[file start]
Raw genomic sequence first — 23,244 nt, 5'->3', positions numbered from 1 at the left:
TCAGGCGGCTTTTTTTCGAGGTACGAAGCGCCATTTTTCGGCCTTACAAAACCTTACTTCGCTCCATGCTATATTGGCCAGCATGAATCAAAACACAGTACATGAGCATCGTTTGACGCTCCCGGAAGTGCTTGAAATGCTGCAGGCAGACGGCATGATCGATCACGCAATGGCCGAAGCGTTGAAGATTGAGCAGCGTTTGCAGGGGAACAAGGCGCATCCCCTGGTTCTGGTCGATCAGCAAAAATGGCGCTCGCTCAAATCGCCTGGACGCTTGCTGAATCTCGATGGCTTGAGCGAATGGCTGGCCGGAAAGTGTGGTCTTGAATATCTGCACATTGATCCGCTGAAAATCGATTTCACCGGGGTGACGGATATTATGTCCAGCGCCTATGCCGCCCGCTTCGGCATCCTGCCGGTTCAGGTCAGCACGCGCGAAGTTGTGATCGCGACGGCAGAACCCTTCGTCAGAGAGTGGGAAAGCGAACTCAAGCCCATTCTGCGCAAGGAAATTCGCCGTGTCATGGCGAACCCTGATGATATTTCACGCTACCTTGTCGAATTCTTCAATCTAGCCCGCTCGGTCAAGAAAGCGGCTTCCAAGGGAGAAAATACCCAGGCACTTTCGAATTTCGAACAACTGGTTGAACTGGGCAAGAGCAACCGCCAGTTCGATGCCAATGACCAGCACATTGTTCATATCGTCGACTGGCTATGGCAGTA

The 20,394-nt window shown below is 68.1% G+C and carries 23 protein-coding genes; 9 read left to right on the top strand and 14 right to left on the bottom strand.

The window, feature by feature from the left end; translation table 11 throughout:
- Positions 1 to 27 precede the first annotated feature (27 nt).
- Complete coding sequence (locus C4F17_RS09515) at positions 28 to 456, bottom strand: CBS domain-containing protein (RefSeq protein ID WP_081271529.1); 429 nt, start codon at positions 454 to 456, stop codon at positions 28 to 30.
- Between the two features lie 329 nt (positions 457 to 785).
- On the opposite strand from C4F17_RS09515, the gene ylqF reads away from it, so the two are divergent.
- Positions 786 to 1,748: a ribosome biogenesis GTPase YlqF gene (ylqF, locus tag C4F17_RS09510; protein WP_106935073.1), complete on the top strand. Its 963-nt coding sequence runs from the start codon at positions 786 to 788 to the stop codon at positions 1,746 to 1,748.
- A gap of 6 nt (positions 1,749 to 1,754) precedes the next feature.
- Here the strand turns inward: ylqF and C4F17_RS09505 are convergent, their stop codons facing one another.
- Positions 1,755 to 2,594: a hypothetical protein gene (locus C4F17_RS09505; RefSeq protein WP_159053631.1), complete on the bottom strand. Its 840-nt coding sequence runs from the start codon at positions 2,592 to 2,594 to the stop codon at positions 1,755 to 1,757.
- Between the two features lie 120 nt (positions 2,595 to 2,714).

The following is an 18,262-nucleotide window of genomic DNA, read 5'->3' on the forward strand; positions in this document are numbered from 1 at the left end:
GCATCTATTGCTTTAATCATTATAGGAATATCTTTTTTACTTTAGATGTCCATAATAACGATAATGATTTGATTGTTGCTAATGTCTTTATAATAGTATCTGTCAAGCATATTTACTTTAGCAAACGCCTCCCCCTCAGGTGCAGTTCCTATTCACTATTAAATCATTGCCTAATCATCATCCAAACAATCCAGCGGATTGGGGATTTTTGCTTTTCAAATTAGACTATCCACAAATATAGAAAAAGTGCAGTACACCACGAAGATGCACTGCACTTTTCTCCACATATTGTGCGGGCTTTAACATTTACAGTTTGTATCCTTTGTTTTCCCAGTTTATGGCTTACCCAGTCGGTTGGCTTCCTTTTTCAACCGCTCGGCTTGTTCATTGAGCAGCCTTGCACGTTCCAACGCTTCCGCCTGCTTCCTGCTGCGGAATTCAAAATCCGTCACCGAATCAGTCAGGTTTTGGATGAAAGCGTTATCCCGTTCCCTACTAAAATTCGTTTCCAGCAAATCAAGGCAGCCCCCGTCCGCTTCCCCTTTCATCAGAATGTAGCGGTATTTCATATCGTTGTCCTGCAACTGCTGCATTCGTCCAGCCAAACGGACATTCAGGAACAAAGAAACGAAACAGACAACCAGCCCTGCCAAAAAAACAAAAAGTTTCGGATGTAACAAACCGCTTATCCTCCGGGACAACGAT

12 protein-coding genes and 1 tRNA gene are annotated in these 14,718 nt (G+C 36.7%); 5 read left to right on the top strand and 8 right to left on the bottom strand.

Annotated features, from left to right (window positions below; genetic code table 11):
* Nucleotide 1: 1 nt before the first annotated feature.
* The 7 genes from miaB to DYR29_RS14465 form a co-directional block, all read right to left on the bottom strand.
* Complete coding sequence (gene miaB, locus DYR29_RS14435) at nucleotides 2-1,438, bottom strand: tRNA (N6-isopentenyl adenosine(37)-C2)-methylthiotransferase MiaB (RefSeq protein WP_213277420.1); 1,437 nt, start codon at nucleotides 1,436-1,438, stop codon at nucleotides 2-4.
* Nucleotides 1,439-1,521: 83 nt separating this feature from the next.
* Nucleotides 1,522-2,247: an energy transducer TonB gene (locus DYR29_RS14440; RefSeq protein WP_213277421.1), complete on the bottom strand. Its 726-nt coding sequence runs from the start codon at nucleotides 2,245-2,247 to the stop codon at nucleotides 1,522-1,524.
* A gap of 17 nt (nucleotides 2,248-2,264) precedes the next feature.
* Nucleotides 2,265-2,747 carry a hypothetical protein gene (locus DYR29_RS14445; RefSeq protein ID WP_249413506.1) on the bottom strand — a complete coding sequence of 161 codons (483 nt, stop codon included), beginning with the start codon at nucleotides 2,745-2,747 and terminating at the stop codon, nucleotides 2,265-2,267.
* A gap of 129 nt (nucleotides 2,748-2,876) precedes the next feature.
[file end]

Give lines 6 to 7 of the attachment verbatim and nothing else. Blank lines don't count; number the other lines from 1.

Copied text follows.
- Complete coding sequence (locus C4F17_RS09515) at positions 28 to 456, bottom strand: CBS domain-containing protein (RefSeq protein ID WP_081271529.1); 429 nt, start codon at positions 454 to 456, stop codon at positions 28 to 30.
- Between the two features lie 329 nt (positions 457 to 785).